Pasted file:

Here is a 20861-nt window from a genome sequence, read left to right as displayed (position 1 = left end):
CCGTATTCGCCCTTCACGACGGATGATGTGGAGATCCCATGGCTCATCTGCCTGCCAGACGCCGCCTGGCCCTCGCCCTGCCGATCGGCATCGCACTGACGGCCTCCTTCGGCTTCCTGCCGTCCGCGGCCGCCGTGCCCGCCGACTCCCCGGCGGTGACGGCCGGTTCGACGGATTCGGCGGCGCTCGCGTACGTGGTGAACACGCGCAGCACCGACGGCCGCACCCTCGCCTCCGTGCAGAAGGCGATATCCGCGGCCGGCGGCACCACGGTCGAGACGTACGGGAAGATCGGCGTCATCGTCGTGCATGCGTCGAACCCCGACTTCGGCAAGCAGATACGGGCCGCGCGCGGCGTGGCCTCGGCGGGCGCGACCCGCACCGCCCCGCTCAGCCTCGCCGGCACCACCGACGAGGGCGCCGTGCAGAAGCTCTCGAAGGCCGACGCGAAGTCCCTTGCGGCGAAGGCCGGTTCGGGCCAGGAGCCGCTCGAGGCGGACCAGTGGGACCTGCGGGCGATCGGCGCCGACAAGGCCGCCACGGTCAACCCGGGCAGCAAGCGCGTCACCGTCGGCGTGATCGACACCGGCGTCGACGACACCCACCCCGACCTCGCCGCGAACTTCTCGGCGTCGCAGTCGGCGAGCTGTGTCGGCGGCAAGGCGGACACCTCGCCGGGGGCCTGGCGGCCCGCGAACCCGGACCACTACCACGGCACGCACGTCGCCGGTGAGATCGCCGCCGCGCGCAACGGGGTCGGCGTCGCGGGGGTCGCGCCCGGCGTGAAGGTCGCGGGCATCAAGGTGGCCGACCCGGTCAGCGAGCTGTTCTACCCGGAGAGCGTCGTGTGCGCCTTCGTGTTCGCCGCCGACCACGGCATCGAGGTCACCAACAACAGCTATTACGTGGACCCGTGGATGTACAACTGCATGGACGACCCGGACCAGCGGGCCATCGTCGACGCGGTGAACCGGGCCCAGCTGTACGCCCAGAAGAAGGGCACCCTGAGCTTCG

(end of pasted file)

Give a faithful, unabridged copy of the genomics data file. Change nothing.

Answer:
Here is a 20861-nt window from a genome sequence, read left to right as displayed (position 1 = left end):
CCGTATTCGCCCTTCACGACGGATGATGTGGAGATCCCATGGCTCATCTGCCTGCCAGACGCCGCCTGGCCCTCGCCCTGCCGATCGGCATCGCACTGACGGCCTCCTTCGGCTTCCTGCCGTCCGCGGCCGCCGTGCCCGCCGACTCCCCGGCGGTGACGGCCGGTTCGACGGATTCGGCGGCGCTCGCGTACGTGGTGAACACGCGCAGCACCGACGGCCGCACCCTCGCCTCCGTGCAGAAGGCGATATCCGCGGCCGGCGGCACCACGGTCGAGACGTACGGGAAGATCGGCGTCATCGTCGTGCATGCGTCGAACCCCGACTTCGGCAAGCAGATACGGGCCGCGCGCGGCGTGGCCTCGGCGGGCGCGACCCGCACCGCCCCGCTCAGCCTCGCCGGCACCACCGACGAGGGCGCCGTGCAGAAGCTCTCGAAGGCCGACGCGAAGTCCCTTGCGGCGAAGGCCGGTTCGGGCCAGGAGCCGCTCGAGGCGGACCAGTGGGACCTGCGGGCGATCGGCGCCGACAAGGCCGCCACGGTCAACCCGGGCAGCAAGCGCGTCACCGTCGGCGTGATCGACACCGGCGTCGACGACACCCACCCCGACCTCGCCGCGAACTTCTCGGCGTCGCAGTCGGCGAGCTGTGTCGGCGGCAAGGCGGACACCTCGCCGGGGGCCTGGCGGCCCGCGAACCCGGACCACTACCACGGCACGCACGTCGCCGGTGAGATCGCCGCCGCGCGCAACGGGGTCGGCGTCGCGGGGGTCGCGCCCGGCGTGAAGGTCGCGGGCATCAAGGTGGCCGACCCGGTCAGCGAGCTGTTCTACCCGGAGAGCGTCGTGTGCGCCTTCGTGTTCGCCGCCGACCACGGCATCGAGGTCACCAACAACAGCTATTACGTGGACCCGTGGATGTACAACTGCATGGACGACCCGGACCAGCGGGCCATCGTCGACGCGGTGAACCGGGCCCAGCTGTACGCCCAGAAGAAGGGCACCCTGAGCTTCG